Dr. Stephanie Calderon, she’s an expert in childhood brain development, she said that as kids get older their capacity to be creative and imaginative is told to go take a timeout. So their newly developing rational process and the analytical mind can take center stage. And as we’ve all experienced at one point or another it can be very hard to impress us when we’re leading with our rational brain. It’s the reason as adults we need half a billion dollar Powerball payouts and nail-biting buzzer-beating basketball games and outrageous over-the-top reality shows just to get our juices flowing. And there’s nothing wrong with the rational brain but it’s the reason that there’s nothing fascinating about the chicken parm you had the other night for dinner at your local Italian restaurant because you’ve had chicken parm a thousand times. And it’s why you weren’t super engaged when your spouse came home and told you about the disrespectful thing that Stephen Accounting said because you’ve known countless Steves in your life and you know exactly what happened in that story.

And it’s why even at this moment some of you may have already decided that you either agree or disagree with what I’m saying and you tuned me out and all that’s okay. It just means your rational brain is working. I would invite you to unglazed your eyes because I am going to share something really powerful with you in a minute. But I get it. With all the demands we have from work and family and all the obligations that are always flying at us we as adults are wired for resolution, we want answers and we want them as quickly as possible. And anytime we’re in a state of uncertainty for any extended period of time where we really don’t know what’s going on, we don’t know how to wrap things up in a bow and move on, it brings up stress and anxiety and despair. And there’s nothing wrong with the rational brain. I’m not down at it, we need it. If I didn’t have my rational brain working I wouldn’t be able to form the sentences to speak to you. I wouldn’t have had the hand-eye coordination to drive here. I wouldn’t remember my wife’s birthday December 10. Brownie points.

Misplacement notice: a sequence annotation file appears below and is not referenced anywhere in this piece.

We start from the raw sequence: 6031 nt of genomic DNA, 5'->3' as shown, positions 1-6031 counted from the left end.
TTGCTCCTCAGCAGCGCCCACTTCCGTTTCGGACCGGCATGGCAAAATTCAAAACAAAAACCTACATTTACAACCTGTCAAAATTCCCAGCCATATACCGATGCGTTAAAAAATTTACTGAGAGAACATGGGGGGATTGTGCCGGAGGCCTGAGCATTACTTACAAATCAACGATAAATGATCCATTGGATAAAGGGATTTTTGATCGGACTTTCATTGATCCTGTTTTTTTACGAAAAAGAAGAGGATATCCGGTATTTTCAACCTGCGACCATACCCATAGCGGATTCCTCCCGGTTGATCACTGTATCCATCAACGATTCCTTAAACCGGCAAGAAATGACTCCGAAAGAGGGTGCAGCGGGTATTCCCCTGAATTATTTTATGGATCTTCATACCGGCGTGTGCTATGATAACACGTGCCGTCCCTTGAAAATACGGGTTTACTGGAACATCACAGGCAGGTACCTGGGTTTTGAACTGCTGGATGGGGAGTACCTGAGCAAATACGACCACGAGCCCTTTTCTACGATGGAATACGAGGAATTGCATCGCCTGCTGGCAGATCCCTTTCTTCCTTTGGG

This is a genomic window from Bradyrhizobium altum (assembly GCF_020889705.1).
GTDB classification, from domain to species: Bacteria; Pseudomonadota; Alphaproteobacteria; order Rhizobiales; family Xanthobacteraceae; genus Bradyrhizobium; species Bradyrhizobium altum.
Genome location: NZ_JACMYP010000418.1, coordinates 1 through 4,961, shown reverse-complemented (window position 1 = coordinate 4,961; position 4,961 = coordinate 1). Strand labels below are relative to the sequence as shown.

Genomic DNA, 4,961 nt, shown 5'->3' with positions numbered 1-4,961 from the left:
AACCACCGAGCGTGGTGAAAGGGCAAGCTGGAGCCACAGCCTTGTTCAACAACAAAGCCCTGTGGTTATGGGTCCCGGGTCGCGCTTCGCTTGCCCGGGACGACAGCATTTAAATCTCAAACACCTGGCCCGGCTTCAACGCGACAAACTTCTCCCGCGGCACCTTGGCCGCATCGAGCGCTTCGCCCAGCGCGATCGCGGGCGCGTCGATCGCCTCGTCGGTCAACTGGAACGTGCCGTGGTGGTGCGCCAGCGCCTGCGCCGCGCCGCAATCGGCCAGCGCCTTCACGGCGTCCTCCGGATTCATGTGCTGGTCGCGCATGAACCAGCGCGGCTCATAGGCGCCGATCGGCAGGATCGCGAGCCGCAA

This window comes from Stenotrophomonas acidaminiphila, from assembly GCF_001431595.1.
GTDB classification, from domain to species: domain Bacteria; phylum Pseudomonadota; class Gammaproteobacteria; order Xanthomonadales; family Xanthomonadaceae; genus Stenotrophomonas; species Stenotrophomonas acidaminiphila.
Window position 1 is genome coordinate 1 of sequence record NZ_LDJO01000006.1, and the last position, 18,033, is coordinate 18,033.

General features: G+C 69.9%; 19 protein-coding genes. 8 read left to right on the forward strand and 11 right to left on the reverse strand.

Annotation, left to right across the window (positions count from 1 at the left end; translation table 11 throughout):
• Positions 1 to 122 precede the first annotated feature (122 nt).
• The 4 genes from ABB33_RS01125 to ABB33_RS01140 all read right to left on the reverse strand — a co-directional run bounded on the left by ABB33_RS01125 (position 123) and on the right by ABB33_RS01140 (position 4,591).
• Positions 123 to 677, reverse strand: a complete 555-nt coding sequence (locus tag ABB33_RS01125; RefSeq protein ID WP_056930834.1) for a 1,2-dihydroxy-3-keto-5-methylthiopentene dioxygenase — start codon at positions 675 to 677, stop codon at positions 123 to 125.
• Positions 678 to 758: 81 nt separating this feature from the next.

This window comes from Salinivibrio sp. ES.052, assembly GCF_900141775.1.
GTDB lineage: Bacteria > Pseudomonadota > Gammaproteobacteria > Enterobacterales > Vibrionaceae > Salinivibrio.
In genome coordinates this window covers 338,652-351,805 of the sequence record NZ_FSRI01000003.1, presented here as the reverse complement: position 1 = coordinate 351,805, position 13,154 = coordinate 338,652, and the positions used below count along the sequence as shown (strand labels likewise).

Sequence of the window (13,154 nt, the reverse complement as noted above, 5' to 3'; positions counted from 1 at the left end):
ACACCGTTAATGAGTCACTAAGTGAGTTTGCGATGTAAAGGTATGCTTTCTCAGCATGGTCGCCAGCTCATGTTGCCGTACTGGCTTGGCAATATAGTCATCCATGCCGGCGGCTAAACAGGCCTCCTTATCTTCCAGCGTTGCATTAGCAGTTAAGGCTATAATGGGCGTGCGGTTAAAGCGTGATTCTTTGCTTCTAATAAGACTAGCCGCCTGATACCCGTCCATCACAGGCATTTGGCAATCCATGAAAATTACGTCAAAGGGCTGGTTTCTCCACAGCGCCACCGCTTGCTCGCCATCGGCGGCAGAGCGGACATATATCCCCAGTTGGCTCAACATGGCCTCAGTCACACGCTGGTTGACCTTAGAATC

But when your goal is to manufacture fascination, the analytical mind, it just can’t do on its own. It needs help from a different mindset, a different approach. And the great thing about this is that I don’t have to actually teach you anything, because it’s my belief that you simply need to relearn something that at some point we unlearned to get back to the point we were as kids where we can tap into manufacturing fascination on demand. It’s like if you had hardwood floors and at some point they got covered up by ugly 70 shag carpeting. The hardwood floors didn’t go anywhere. They’re lying there waiting to be rediscovered.

So how do we do that? How do we start pulling back the 70 shag carpet so we can bring out these rich beautiful hardwood floors, so we can tap back into where we were able to manufacture fascination on demand? Well I’m going to tell you, and it’s only three words. It’s possibly the only three words you need to remember from this entire talk. And although it’s only three words they can be three of the scariest words in the English language, second only to gas station sushi.

There are three words that when we say them especially as adults, that can make us feel worthless or less than or inferior and it’s not something we’re typically rewarded for saying, especially in our professional lives.

Now before I tell you, though, I do want to do a quick little exercise of somebody in the audience. Sir, you look easy. Are you easy to work with guys, come on? Have you seen a deck of cards before? Are you familiar what a deck of cards looks? Okay, great. So if I were to ask you: how many cards – on a typical deck of cards what would you say? 52, very good. And if I were to say: how many suits, like diamonds, hearts — how many suits are there in a deck of cards, what would you say? 4, fantastic. And if I were to ask you: how many Jokers there are in a typical deck of cards, what would you say? 2, beautiful. Give him a round of applause.